They are definitely trying to remake the team from a marketing and fan relation standpoint.  Next season will be interesting to see if any of the changes they have implemented thus far have led to an increase/decrease in STH's and luxury box sales.  While it would be nice to have a sold out arena every night, at the end of the day, the only thing I care about is whether this team is successful on the ice.    

 

BTW...you better get your pictures with the cheerleaders by the end of the this season, because O'Neill's comment in the article is a telling sign that they are gone for next season. 


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#11 DevsMan84

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Posted 03 April 2014 - 09:15 AM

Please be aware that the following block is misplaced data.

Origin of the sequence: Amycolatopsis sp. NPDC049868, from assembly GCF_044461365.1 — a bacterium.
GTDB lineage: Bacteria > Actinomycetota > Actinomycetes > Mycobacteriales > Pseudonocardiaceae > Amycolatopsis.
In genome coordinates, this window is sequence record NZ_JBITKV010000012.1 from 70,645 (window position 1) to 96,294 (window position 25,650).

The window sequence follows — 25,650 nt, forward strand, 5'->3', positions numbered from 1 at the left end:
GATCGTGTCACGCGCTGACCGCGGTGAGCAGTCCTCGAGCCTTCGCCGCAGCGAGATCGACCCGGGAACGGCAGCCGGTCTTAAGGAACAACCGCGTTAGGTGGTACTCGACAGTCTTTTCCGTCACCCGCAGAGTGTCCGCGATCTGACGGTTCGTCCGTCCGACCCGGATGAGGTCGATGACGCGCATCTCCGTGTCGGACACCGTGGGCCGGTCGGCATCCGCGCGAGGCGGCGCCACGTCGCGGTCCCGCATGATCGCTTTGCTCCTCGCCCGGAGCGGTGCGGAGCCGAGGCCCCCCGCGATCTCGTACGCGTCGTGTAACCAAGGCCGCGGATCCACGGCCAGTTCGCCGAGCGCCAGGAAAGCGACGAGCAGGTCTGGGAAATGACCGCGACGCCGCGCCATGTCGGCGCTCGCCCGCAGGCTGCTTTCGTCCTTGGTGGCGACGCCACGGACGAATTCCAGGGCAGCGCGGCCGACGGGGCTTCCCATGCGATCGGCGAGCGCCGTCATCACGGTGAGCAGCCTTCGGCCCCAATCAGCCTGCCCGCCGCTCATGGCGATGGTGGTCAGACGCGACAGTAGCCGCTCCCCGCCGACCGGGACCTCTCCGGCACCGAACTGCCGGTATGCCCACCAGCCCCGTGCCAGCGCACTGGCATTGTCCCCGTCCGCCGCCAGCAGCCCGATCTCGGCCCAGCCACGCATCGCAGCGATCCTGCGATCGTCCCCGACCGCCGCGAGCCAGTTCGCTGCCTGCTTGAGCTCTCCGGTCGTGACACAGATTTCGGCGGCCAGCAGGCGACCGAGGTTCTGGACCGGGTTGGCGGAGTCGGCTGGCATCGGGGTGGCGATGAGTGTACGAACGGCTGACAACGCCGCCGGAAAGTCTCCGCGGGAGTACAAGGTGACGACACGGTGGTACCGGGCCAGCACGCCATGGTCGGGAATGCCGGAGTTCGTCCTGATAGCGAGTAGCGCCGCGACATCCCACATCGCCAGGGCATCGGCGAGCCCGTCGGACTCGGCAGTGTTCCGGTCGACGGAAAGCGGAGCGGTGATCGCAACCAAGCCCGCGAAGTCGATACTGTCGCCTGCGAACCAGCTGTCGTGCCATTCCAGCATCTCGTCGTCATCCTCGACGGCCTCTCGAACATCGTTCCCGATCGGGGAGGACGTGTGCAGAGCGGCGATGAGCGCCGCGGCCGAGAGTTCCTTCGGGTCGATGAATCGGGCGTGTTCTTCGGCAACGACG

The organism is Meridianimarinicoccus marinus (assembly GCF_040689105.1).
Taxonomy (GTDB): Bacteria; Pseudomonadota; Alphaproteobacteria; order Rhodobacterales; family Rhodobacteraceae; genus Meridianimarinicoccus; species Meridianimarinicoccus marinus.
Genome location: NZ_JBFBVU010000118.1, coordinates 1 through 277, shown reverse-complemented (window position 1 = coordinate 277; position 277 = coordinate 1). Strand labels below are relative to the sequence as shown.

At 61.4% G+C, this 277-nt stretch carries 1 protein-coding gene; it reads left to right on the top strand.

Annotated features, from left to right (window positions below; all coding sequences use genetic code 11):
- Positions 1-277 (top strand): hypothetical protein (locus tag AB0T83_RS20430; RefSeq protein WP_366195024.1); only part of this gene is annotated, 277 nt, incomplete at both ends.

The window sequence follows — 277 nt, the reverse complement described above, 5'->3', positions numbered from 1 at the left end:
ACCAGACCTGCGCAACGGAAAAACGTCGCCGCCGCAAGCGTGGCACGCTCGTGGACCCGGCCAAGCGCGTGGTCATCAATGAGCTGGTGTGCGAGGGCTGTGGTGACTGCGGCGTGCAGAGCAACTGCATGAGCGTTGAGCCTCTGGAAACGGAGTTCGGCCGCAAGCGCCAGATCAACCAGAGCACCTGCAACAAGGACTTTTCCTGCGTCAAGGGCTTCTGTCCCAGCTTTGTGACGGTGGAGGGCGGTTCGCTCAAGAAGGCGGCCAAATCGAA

They are definitely trying to remake the team from a marketing and fan relation standpoint.  Next season will be interesting to see if any of the changes they have implemented thus far have led to an increase/decrease in STH's and luxury box sales.  While it would be nice to have a sold out arena every night, at the end of the day, the only thing I care about is whether this team is successful on the ice.    

 

BTW...you better get your pictures with the cheerleaders by the end of the this season, because O'Neill's comment in the article is a telling sign that they are gone for next season.